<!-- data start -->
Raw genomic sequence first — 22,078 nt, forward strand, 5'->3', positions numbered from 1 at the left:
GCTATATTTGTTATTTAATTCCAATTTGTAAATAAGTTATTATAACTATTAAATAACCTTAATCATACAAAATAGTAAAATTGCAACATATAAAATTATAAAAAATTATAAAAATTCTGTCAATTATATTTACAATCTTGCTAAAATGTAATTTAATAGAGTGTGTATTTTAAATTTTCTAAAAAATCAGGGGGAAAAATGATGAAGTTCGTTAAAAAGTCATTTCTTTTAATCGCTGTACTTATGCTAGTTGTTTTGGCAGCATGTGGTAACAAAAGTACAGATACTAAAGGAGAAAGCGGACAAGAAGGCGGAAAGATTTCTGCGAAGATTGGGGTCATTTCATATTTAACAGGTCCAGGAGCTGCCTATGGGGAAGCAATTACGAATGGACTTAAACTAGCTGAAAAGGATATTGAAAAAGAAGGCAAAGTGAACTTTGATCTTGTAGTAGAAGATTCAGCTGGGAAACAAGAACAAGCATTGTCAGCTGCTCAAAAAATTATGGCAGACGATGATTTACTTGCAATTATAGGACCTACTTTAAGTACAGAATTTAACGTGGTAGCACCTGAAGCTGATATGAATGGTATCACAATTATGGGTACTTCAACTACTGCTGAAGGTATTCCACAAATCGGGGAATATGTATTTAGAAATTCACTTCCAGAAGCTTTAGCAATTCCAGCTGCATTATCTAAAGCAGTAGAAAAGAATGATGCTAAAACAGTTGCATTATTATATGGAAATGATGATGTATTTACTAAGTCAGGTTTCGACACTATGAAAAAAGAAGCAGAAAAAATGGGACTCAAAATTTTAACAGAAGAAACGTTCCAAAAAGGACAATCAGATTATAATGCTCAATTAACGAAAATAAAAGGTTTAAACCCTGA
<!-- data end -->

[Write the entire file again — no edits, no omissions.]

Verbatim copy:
Raw genomic sequence first — 22,078 nt, forward strand, 5'->3', positions numbered from 1 at the left:
GCTATATTTGTTATTTAATTCCAATTTGTAAATAAGTTATTATAACTATTAAATAACCTTAATCATACAAAATAGTAAAATTGCAACATATAAAATTATAAAAAATTATAAAAATTCTGTCAATTATATTTACAATCTTGCTAAAATGTAATTTAATAGAGTGTGTATTTTAAATTTTCTAAAAAATCAGGGGGAAAAATGATGAAGTTCGTTAAAAAGTCATTTCTTTTAATCGCTGTACTTATGCTAGTTGTTTTGGCAGCATGTGGTAACAAAAGTACAGATACTAAAGGAGAAAGCGGACAAGAAGGCGGAAAGATTTCTGCGAAGATTGGGGTCATTTCATATTTAACAGGTCCAGGAGCTGCCTATGGGGAAGCAATTACGAATGGACTTAAACTAGCTGAAAAGGATATTGAAAAAGAAGGCAAAGTGAACTTTGATCTTGTAGTAGAAGATTCAGCTGGGAAACAAGAACAAGCATTGTCAGCTGCTCAAAAAATTATGGCAGACGATGATTTACTTGCAATTATAGGACCTACTTTAAGTACAGAATTTAACGTGGTAGCACCTGAAGCTGATATGAATGGTATCACAATTATGGGTACTTCAACTACTGCTGAAGGTATTCCACAAATCGGGGAATATGTATTTAGAAATTCACTTCCAGAAGCTTTAGCAATTCCAGCTGCATTATCTAAAGCAGTAGAAAAGAATGATGCTAAAACAGTTGCATTATTATATGGAAATGATGATGTATTTACTAAGTCAGGTTTCGACACTATGAAAAAAGAAGCAGAAAAAATGGGACTCAAAATTTTAACAGAAGAAACGTTCCAAAAAGGACAATCAGATTATAATGCTCAATTAACGAAAATAAAAGGTTTAAACCCTGA